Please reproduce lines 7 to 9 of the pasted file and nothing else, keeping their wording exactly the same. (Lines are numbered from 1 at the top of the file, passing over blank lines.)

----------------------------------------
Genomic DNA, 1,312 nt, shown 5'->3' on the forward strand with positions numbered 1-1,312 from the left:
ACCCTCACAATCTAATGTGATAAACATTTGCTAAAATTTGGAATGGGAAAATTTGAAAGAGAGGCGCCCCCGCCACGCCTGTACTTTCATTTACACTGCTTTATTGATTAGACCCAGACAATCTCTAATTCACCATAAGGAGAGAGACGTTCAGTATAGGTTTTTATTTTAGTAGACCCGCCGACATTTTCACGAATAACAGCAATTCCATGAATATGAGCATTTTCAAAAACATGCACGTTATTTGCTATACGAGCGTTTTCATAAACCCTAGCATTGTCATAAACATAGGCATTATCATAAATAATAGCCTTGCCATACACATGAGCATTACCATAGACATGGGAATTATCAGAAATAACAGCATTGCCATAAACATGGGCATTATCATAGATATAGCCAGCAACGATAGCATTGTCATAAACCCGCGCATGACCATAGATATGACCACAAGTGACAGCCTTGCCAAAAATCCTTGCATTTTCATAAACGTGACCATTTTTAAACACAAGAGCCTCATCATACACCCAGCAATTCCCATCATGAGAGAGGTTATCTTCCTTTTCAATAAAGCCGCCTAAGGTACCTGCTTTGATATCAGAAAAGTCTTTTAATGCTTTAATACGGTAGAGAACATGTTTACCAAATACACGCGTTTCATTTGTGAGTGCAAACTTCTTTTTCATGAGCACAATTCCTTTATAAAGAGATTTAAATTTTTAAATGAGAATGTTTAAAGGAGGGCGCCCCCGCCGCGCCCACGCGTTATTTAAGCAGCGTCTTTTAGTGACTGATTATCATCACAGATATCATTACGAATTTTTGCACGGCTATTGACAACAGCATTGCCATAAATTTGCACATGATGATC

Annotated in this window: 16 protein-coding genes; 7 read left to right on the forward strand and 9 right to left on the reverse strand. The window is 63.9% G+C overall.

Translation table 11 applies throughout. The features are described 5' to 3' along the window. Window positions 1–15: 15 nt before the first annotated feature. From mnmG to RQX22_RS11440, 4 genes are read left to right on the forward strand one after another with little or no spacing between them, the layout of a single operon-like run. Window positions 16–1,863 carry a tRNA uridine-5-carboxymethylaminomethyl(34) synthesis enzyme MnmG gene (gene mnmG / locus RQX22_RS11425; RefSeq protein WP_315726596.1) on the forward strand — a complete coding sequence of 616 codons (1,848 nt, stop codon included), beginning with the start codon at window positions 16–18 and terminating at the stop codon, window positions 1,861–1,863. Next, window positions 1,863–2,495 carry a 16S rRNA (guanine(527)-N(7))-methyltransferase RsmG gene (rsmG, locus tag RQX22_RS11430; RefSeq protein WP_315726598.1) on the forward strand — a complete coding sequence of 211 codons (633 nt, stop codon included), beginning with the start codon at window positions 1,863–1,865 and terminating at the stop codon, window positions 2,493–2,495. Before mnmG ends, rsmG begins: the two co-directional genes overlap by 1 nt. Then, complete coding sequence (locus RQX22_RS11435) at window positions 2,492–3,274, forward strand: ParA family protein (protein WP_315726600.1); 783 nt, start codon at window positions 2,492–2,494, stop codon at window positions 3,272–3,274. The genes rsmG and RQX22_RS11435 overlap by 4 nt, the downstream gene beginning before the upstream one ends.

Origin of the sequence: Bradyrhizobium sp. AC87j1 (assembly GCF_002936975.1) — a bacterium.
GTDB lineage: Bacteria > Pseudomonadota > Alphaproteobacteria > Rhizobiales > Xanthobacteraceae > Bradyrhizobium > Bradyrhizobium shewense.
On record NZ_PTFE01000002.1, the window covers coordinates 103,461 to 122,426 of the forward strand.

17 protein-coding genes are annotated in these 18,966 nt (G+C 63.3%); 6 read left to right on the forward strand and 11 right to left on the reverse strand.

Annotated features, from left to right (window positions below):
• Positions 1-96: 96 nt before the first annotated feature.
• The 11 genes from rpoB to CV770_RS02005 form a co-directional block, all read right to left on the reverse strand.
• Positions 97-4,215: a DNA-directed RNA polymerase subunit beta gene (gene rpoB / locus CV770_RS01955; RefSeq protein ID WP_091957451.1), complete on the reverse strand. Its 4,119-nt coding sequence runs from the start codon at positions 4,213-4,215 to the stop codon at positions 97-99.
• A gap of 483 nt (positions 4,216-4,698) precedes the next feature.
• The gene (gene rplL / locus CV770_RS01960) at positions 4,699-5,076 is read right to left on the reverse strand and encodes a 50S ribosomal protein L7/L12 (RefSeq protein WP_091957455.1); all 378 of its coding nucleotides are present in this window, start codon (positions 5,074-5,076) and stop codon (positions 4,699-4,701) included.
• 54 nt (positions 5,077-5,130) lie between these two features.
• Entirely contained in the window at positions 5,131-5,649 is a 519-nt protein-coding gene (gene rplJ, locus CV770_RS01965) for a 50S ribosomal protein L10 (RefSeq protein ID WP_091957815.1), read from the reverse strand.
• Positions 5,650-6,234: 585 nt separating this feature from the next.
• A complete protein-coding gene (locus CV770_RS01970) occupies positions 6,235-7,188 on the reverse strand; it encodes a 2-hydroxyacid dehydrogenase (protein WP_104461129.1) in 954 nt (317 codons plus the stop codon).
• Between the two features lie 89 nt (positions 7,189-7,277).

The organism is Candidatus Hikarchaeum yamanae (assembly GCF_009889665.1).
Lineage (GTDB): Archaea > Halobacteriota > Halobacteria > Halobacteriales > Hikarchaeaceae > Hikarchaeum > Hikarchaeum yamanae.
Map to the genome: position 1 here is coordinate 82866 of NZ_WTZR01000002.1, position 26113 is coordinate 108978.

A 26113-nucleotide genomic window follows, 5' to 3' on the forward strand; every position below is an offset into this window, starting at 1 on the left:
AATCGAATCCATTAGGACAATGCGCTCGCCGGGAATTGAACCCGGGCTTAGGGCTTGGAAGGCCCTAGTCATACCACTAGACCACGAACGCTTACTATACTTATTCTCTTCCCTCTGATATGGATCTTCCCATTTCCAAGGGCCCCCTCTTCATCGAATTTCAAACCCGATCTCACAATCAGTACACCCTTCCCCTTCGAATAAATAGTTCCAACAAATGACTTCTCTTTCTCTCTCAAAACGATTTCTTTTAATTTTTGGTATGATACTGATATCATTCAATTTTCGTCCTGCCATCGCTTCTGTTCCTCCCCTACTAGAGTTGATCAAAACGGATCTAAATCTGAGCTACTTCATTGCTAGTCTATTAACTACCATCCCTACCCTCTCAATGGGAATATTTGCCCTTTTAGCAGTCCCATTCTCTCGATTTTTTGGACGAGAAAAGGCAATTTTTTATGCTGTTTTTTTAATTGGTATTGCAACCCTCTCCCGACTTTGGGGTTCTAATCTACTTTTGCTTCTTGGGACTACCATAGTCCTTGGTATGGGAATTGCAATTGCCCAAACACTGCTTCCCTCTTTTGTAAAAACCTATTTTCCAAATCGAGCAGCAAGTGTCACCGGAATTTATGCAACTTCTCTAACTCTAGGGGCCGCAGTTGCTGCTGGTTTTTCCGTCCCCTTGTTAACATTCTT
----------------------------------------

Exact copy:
On record NZ_PTFE01000002.1, the window covers coordinates 103,461 to 122,426 of the forward strand.

17 protein-coding genes are annotated in these 18,966 nt (G+C 63.3%); 6 read left to right on the forward strand and 11 right to left on the reverse strand.

Annotated features, from left to right (window positions below):